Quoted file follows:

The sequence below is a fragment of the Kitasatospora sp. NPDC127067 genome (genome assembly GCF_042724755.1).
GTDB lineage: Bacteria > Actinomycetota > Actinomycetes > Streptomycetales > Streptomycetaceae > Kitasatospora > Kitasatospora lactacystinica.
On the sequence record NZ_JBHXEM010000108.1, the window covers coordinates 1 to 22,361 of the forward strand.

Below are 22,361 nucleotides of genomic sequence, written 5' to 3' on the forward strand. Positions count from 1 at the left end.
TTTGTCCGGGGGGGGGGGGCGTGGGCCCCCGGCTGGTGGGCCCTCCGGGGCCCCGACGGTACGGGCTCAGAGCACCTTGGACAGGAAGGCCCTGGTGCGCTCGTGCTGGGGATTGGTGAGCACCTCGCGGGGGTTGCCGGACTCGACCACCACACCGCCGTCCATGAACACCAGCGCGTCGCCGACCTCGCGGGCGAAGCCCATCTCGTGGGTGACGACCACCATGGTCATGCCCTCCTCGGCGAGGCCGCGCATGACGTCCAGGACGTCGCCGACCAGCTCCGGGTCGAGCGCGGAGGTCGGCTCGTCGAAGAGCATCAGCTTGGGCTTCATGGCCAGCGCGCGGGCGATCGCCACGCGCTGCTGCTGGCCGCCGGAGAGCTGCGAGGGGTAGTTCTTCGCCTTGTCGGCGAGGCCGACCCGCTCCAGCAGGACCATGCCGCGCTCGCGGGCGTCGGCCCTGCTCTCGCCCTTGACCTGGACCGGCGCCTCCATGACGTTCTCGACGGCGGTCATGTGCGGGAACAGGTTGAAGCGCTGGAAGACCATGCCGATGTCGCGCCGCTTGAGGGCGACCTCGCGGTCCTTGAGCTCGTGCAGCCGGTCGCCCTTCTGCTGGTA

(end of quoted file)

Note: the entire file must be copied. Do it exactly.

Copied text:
The sequence below is a fragment of the Kitasatospora sp. NPDC127067 genome (genome assembly GCF_042724755.1).
GTDB lineage: Bacteria > Actinomycetota > Actinomycetes > Streptomycetales > Streptomycetaceae > Kitasatospora > Kitasatospora lactacystinica.
On the sequence record NZ_JBHXEM010000108.1, the window covers coordinates 1 to 22,361 of the forward strand.

Below are 22,361 nucleotides of genomic sequence, written 5' to 3' on the forward strand. Positions count from 1 at the left end.
TTTGTCCGGGGGGGGGGGGCGTGGGCCCCCGGCTGGTGGGCCCTCCGGGGCCCCGACGGTACGGGCTCAGAGCACCTTGGACAGGAAGGCCCTGGTGCGCTCGTGCTGGGGATTGGTGAGCACCTCGCGGGGGTTGCCGGACTCGACCACCACACCGCCGTCCATGAACACCAGCGCGTCGCCGACCTCGCGGGCGAAGCCCATCTCGTGGGTGACGACCACCATGGTCATGCCCTCCTCGGCGAGGCCGCGCATGACGTCCAGGACGTCGCCGACCAGCTCCGGGTCGAGCGCGGAGGTCGGCTCGTCGAAGAGCATCAGCTTGGGCTTCATGGCCAGCGCGCGGGCGATCGCCACGCGCTGCTGCTGGCCGCCGGAGAGCTGCGAGGGGTAGTTCTTCGCCTTGTCGGCGAGGCCGACCCGCTCCAGCAGGACCATGCCGCGCTCGCGGGCGTCGGCCCTGCTCTCGCCCTTGACCTGGACCGGCGCCTCCATGACGTTCTCGACGGCGGTCATGTGCGGGAACAGGTTGAAGCGCTGGAAGACCATGCCGATGTCGCGCCGCTTGAGGGCGACCTCGCGGTCCTTGAGCTCGTGCAGCCGGTCGCCCTTCTGCTGGTA